Universal Relativity: Absolute Time and Mass
International Journal of Astrophysics and Space Science
Volume 3, Issue 1, February 2015, Pages: 7-15
Received: Feb. 6, 2015;
Accepted: Feb. 28, 2015;
Published: Mar. 8, 2015
Views 2901 Downloads 126
Bandula Dahanayake, Farmfield Crescent, Kanata, Ontario, Canada
Follow on us
The nature of the universe is such the speed of light in a homogeneous medium is a constant that is determined by the permittivity and permeability of the medium including a vacuum; a path of light appears to depend on the observer’s frame of reference. This led to believe that the time depends on the observer’s frame of reference, which is an inherent assumption in the Special Relativity. The Special Relativity further stipulates that the mass depends on the observer’s frame of reference. The both time dilation and mass dilation of moving objects are the foundation of the Special Relativity by human design; they are not inherent characteristics of the universe. In the Universal Theory of Relativity the time and mass are absolute. When an object is in motion, time and mass remain unchanged; however the geometry of the object contracts in all directions leading to the volume contraction. Since mass is absolute, the mass-density dilates due to the volume contraction. When an object reaches the speed of light, its mass-density reaches infinity while the mass remains unchanged; this gives rise to extreme close proximity gravitation within the boundary of the object at rest, which is the event horizon. In the Special Relativity, the contraction of the volume of a moving object is not taken into account, and hence the increase in gravity of a moving object is erroneously attributed to mass dilation, which led to the celebrated mass-energy relationship that does not hold when the time and mass are absolute. When time and mass are absolute what prevails is the mass-density and energy-density relationship. When an object is in motion, its gravity dilates as a result of volume contraction while the time and mass remain the same. In the Special Relativity, the time, mass, and length, all depend on the observer’s frame of reference, and hence the corrections have to be made to all. However, in the Universal Relativity, only the change in the geometry has to be taken into account. An object moving in space at an acceleration g, and an object at rest under gravitation g are not equivalent; the principle of equivalence does not hold. The gravity does not bend light, only a density gradient in a medium does. A second is always a second, and mass remains the same irrespective of the speed and the location of the object in the universe.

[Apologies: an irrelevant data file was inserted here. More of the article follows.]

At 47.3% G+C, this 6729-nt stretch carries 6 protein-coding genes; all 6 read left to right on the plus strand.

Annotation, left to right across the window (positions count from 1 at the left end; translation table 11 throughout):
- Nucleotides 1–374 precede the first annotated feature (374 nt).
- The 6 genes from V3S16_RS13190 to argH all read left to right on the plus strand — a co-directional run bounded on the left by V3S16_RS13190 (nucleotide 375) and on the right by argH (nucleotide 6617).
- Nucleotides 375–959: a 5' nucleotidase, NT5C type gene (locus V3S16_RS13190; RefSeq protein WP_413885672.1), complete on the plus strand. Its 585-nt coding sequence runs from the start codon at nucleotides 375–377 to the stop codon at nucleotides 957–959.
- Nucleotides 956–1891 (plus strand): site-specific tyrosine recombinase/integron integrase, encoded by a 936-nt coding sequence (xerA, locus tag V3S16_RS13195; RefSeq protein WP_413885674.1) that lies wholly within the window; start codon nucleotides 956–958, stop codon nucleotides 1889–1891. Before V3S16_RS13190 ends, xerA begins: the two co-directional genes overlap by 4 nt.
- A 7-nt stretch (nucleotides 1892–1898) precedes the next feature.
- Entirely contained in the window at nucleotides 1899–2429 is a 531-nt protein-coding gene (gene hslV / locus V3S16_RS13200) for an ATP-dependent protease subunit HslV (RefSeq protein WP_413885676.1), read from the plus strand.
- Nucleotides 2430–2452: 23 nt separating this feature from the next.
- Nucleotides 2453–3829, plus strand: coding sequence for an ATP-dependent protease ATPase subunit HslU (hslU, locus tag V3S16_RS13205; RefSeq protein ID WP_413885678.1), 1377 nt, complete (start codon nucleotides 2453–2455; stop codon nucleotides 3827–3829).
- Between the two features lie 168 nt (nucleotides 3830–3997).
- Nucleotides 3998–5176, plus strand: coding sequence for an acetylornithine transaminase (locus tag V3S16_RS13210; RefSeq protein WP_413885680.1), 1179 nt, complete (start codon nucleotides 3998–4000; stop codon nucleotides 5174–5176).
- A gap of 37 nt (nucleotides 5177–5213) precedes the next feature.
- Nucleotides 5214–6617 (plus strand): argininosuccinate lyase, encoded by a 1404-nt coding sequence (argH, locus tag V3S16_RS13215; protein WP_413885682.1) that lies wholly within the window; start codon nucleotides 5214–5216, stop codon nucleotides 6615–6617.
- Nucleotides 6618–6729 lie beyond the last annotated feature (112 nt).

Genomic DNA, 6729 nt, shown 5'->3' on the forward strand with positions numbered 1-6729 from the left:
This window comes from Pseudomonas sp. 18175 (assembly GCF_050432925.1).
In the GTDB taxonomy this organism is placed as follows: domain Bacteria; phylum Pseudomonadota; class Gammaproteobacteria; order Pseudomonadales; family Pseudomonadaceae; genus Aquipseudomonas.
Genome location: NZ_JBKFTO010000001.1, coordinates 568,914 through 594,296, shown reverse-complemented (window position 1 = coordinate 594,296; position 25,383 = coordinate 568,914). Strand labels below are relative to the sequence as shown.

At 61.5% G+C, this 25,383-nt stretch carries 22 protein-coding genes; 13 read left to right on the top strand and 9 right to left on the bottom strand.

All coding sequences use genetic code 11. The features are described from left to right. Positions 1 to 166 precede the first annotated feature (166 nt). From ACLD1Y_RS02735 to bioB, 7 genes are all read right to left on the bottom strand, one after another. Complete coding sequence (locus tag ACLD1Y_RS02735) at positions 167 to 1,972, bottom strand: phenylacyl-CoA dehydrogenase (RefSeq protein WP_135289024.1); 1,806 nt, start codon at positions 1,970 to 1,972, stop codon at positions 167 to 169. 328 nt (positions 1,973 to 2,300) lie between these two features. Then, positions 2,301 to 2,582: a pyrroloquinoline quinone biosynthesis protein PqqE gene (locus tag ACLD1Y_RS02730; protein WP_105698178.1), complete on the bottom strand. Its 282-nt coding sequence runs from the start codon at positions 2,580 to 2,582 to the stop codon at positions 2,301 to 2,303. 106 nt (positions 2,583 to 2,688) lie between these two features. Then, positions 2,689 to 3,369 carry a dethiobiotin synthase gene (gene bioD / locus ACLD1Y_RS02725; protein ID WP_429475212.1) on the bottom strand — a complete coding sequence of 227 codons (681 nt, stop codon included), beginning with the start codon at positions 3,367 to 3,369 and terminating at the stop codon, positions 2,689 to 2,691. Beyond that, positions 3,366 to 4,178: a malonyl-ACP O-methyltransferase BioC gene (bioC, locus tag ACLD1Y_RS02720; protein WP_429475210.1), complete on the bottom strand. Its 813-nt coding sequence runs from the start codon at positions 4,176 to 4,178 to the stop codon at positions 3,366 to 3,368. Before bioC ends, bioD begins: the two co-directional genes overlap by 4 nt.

Relativity, Time, Mass, Black-Holes, Gravity, Einstein, Time-Dilation, Special-Relativity, Equivalence
To cite this article
Universal Relativity: Absolute Time and Mass, International Journal of Astrophysics and Space Science.
Vol. 3, No. 1,
2015, pp. 7-15.
Einstein Albert, “Relativity”, English translation by Robert Lawson, Pi Press, New York, 2005.
Kennedy Robert, “A student Guide to Einstein’s Major Papers”, Oxford University Press, 2012.
Wikipedia.com, “Special Relativity”, Feb. 26, 2015.
McFarland Ernie, “Einstein’s Special Relativity”, Trifolium Books Inc., Toronto.
Schwab Adolf, “Field Theory Concepts”, Springer-Verlag, New York, 1988.
Wikipedia.com, “General Relativity”, Feb. 26, 2015.
Everett Allen, and Thomas Roman, “Time Travel and Warp Drives”, University of Chicago Press, 2012.
Dahanayake Bandula, “Universe: Not Expanding”, International Journal of Astrophysics and Space Science”, vol. 2, No. 4, 2014, pp. 66-70.